Recently it fell to me to update the bestseller list page of the AR&E website (http://bit.ly/1ifJpEZ). Turned out the longer I worked, the more it felt as if I were in a time warp.
The page is a simple who-represents-whom feature – here’s a list of current bestsellers in fiction and non-fiction with the addition of the name of the agent who sold the book. Admittedly, for most readers it’s why-should I-care information, and the short answer is you shouldn’t. For writers, however, it’s an always interesting and vital bit of business knowledge. As for how we got started providing it, AR&E was begun by Bill Martin in the 1990’s, and back then publishing was a different world. The Internet was in its infancy, there were maybe two hundred literary agents worth having, and authors seeking new representation (or a first agent) were operating entirely in the dark. Tidbits of hard info based on first class research were nuggets of pure gold.
Nowadays? Not so much.
That being the case, the bestseller page isn’t updated as frequently as it should be. But a short while ago I had an attack of housekeeper’s remorse and decided to devote a couple of hours to cleaning it up.
I soon felt as if I’d gotten into my DeLorean and floored it.
Book after book had been sold by an agent who’s been around the business forever. Binky Urban, Merilee Heifetz, Al Zuckerman, Stuart Krichevsky, Esther Newberg… Stellar names? Absolutely. But another of the many things that changed in publishing over the past few decades was the explosion of literary agents. A small, highly select (and selective) group had, by the turn of the millennium, become an army approaching four figures. And all of them entirely legitimate.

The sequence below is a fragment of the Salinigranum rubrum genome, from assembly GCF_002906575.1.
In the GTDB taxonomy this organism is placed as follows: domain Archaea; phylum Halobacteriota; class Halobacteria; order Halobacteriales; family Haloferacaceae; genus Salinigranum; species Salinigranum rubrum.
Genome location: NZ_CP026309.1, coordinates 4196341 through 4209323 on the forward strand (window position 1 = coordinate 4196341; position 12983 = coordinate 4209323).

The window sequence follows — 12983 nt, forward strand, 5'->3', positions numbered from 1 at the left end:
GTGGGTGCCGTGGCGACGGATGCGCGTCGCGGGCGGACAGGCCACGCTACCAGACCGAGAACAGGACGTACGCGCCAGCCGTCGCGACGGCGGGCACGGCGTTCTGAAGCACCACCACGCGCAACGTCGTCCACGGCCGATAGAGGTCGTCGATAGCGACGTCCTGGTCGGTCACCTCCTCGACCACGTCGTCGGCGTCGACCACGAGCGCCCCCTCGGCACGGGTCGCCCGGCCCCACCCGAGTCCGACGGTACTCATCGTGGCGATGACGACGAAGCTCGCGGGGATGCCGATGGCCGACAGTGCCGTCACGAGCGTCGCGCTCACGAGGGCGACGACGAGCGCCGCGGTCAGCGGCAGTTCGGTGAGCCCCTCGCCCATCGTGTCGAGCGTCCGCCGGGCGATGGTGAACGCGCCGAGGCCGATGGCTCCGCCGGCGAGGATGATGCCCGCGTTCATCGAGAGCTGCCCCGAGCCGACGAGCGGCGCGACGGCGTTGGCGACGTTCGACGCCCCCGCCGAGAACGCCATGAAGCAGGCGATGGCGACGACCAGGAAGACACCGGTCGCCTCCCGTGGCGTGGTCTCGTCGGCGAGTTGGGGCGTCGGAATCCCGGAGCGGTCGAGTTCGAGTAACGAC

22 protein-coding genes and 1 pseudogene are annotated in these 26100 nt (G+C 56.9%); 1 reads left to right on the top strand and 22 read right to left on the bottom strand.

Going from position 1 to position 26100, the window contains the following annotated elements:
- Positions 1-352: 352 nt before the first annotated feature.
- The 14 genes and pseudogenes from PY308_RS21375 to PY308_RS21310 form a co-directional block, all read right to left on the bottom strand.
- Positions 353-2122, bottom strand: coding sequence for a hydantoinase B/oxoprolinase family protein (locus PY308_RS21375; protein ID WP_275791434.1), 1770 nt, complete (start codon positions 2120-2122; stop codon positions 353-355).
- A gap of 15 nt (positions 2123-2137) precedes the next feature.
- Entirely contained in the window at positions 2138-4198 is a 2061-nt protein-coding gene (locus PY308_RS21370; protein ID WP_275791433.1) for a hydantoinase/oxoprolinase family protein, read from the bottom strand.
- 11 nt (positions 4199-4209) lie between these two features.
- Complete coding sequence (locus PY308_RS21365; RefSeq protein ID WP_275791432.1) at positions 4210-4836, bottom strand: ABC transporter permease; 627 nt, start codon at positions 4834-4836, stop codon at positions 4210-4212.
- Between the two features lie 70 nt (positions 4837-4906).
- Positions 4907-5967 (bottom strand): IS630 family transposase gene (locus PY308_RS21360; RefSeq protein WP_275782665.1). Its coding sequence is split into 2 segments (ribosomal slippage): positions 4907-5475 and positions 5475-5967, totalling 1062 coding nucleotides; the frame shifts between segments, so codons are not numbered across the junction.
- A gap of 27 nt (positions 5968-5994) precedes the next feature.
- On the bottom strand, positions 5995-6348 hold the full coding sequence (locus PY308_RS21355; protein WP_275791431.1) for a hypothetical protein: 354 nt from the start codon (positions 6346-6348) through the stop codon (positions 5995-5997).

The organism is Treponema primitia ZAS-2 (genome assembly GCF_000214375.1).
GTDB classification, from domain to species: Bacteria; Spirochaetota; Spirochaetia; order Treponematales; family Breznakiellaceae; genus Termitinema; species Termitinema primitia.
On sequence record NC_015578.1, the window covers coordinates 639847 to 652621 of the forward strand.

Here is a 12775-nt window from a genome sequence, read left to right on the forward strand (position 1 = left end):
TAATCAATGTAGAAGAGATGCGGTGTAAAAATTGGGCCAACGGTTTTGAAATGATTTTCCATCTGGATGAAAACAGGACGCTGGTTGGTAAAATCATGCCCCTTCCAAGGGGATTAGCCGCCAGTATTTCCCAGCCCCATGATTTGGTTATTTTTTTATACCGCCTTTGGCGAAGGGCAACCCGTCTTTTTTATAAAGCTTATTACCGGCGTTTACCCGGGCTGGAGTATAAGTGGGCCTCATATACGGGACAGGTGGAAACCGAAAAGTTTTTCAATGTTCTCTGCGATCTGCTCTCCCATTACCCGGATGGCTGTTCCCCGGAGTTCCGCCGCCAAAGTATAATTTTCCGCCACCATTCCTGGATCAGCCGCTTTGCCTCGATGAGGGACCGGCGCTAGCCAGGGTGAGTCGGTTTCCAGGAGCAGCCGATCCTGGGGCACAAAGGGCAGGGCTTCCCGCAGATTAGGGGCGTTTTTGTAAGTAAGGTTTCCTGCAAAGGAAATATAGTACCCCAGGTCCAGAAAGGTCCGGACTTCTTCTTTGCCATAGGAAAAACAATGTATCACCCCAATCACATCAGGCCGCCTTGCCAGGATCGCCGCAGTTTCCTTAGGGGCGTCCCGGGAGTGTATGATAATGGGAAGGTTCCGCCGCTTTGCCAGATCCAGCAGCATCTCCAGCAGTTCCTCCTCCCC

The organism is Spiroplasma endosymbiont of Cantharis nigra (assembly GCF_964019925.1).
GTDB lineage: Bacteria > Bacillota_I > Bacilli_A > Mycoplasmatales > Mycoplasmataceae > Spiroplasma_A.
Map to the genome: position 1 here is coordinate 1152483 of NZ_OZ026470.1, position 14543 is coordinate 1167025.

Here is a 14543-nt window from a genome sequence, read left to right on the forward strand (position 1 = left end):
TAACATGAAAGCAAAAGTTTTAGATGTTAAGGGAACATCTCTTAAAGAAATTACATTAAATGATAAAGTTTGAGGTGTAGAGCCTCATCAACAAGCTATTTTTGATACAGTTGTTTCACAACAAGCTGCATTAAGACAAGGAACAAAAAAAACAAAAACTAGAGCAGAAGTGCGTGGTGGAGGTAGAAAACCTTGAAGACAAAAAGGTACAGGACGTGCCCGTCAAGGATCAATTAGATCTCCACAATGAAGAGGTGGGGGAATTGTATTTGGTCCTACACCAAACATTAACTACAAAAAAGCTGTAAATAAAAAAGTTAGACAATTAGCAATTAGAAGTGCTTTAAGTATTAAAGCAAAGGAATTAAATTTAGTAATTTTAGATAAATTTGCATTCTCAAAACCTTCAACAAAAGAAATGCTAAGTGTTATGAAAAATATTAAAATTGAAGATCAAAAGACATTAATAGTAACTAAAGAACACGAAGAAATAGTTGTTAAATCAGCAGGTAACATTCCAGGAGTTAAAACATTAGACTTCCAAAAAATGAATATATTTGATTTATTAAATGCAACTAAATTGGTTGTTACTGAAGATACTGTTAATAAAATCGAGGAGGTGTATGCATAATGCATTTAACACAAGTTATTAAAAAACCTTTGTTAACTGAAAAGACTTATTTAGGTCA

Brief digression: One of the absolute plusses the net has brought to writers is the demise of the scam agents. The information age pretty much killed off the parasites with no record of sales who once preyed on new writers, peddling upfront charges and odious contracts. Snake oil doesn’t sell when everyone knows about antibiotics.
Why then – using composite lists of hard covers, paperbacks, and e-books – was I having to hunt so hard for bestsellers sold by agents I’d call “middle-aged” in terms of length of time in the business? Much less the young and hungry.
My first thought was that the lists themselves were skewed. Only the long established writers were getting on them, and such writers had their agents since way back when. But I didn’t bother listing books written by Stephen King or James Patterson or others of their ilk. Everyone who is interested knows the agent history of such writers. I was deliberately choosing books by authors who breathe the same air as the rest of us. Talented folks with a healthy oeuvre and a lot of cred within their genres, but not necessarily supernovas. Nonetheless, the data kept throwing up the same agent names, and it was all back to the future in terms of who was selling the books that made the lists. Because I dug deep to create a more informative set of facts for visitors to the site, the newly refreshed Bestseller page is not as skewed to oldies but goodies as it might have been. But trust me, the phenomenon I’m reporting truly exists.